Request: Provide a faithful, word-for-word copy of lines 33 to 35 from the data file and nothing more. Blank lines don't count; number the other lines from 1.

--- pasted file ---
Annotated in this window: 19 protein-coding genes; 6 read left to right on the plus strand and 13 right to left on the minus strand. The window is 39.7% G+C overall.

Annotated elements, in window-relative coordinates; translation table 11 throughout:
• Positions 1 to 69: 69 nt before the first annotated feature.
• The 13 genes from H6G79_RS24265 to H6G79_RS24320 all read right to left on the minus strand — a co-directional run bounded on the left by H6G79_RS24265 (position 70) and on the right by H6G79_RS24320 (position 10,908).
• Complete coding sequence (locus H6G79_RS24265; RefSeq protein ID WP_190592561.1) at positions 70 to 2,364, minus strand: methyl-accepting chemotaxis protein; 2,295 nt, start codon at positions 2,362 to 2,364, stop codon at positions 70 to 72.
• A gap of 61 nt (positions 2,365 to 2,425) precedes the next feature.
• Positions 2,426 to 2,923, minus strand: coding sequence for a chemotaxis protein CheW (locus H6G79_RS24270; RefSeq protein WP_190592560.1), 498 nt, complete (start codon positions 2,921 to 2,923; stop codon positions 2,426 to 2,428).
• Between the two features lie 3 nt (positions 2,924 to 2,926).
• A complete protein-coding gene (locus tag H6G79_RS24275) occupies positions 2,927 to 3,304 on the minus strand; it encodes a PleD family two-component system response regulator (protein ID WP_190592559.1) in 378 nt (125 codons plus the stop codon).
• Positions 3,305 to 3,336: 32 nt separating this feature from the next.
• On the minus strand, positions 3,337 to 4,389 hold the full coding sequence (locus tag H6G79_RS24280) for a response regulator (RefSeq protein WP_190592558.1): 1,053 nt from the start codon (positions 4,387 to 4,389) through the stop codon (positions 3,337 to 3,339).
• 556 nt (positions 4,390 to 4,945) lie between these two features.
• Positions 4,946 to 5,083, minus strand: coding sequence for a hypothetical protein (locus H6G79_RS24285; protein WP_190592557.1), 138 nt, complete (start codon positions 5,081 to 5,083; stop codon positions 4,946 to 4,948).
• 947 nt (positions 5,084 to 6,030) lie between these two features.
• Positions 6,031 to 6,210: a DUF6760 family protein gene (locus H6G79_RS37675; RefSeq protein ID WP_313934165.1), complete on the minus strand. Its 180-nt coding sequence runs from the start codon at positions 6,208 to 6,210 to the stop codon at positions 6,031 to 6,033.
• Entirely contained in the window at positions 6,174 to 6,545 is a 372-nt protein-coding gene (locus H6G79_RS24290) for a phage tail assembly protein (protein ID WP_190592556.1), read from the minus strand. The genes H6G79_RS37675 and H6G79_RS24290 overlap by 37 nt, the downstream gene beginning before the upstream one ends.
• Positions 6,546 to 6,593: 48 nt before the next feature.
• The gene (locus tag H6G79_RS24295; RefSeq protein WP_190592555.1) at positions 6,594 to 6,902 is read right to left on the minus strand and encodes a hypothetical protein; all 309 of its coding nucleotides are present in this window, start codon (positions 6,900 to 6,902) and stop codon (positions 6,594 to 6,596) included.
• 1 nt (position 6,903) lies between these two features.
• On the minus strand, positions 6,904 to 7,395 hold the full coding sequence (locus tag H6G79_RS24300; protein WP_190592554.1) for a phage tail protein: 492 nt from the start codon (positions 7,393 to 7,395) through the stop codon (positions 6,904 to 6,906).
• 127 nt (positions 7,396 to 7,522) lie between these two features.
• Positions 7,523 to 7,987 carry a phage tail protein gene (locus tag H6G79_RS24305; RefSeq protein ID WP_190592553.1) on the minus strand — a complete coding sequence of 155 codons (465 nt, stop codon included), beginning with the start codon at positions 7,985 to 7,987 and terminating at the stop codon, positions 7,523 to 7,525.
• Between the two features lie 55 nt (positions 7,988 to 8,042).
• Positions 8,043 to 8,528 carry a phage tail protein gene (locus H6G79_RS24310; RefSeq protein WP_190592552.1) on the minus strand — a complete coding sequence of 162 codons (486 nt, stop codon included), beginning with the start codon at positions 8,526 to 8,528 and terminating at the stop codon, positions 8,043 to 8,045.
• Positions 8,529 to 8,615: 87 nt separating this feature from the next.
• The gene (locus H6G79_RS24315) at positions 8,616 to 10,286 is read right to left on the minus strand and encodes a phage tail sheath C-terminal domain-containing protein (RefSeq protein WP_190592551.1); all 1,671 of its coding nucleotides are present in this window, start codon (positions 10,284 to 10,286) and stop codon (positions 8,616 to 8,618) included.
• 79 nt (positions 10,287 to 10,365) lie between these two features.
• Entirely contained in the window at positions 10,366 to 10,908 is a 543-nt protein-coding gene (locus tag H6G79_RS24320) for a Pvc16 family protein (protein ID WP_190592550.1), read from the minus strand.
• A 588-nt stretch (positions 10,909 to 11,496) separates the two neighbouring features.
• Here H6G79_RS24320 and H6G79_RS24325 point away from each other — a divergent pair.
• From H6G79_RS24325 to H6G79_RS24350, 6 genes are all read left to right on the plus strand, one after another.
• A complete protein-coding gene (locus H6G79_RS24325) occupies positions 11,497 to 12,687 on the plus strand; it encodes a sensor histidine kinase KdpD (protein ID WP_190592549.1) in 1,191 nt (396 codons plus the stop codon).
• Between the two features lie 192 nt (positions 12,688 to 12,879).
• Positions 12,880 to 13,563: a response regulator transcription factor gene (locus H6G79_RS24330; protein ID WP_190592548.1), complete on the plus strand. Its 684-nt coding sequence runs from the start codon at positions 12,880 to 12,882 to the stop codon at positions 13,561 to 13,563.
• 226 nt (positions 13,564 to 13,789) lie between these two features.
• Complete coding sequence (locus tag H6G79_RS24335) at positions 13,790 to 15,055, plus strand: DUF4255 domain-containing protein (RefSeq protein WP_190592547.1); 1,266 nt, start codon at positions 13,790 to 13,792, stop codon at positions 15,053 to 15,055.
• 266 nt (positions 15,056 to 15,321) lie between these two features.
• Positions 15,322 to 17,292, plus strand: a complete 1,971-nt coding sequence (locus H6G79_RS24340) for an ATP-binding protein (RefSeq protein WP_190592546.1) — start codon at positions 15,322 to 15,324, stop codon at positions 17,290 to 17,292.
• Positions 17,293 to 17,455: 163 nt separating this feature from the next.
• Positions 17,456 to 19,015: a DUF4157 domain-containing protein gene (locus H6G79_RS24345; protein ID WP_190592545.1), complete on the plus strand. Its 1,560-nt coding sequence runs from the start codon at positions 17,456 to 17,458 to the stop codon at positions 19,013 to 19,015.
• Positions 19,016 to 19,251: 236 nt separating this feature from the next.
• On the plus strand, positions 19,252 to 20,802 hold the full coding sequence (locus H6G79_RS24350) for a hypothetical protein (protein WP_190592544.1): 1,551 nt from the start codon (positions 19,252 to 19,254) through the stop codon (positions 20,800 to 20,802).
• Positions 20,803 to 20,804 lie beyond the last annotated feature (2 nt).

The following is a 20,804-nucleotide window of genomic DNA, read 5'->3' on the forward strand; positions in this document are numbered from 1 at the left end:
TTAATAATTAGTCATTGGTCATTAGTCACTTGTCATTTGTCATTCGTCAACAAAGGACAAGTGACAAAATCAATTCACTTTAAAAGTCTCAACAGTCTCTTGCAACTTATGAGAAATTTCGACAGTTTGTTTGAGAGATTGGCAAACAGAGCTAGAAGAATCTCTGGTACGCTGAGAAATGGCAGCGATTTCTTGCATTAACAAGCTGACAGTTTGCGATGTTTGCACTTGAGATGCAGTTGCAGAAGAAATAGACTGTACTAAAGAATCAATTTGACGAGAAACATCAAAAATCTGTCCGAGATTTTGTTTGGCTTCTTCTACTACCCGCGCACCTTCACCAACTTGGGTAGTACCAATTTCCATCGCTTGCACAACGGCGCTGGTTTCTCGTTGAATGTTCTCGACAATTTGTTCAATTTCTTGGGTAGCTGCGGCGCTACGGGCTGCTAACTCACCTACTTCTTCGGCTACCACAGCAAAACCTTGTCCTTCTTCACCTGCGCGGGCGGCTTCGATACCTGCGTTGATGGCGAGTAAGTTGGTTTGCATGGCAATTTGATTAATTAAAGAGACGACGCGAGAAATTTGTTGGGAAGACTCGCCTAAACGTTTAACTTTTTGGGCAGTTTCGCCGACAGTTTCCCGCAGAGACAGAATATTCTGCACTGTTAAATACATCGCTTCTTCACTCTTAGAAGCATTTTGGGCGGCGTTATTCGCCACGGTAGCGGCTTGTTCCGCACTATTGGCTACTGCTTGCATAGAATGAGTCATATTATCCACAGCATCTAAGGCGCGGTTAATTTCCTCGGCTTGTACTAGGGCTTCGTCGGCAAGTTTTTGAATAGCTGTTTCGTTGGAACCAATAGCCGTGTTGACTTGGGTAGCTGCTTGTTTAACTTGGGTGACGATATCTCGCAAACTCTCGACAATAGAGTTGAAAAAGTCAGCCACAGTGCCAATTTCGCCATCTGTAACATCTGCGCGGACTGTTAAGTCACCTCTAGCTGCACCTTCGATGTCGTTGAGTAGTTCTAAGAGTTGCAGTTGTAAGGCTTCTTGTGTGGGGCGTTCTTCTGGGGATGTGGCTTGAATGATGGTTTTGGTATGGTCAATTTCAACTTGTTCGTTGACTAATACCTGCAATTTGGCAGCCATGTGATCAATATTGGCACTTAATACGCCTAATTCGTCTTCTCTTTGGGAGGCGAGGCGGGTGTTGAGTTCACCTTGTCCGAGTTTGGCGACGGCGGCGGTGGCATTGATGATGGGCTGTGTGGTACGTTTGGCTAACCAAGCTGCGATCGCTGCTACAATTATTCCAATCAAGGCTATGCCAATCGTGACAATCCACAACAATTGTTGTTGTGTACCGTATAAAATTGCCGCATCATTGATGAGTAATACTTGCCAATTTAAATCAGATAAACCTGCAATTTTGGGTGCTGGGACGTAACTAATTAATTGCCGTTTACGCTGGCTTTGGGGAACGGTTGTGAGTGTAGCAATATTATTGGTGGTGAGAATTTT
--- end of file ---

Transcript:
• Between the two features lie 192 nt (positions 12,688 to 12,879).
• Positions 12,880 to 13,563: a response regulator transcription factor gene (locus H6G79_RS24330; protein ID WP_190592548.1), complete on the plus strand. Its 684-nt coding sequence runs from the start codon at positions 12,880 to 12,882 to the stop codon at positions 13,561 to 13,563.
• 226 nt (positions 13,564 to 13,789) lie between these two features.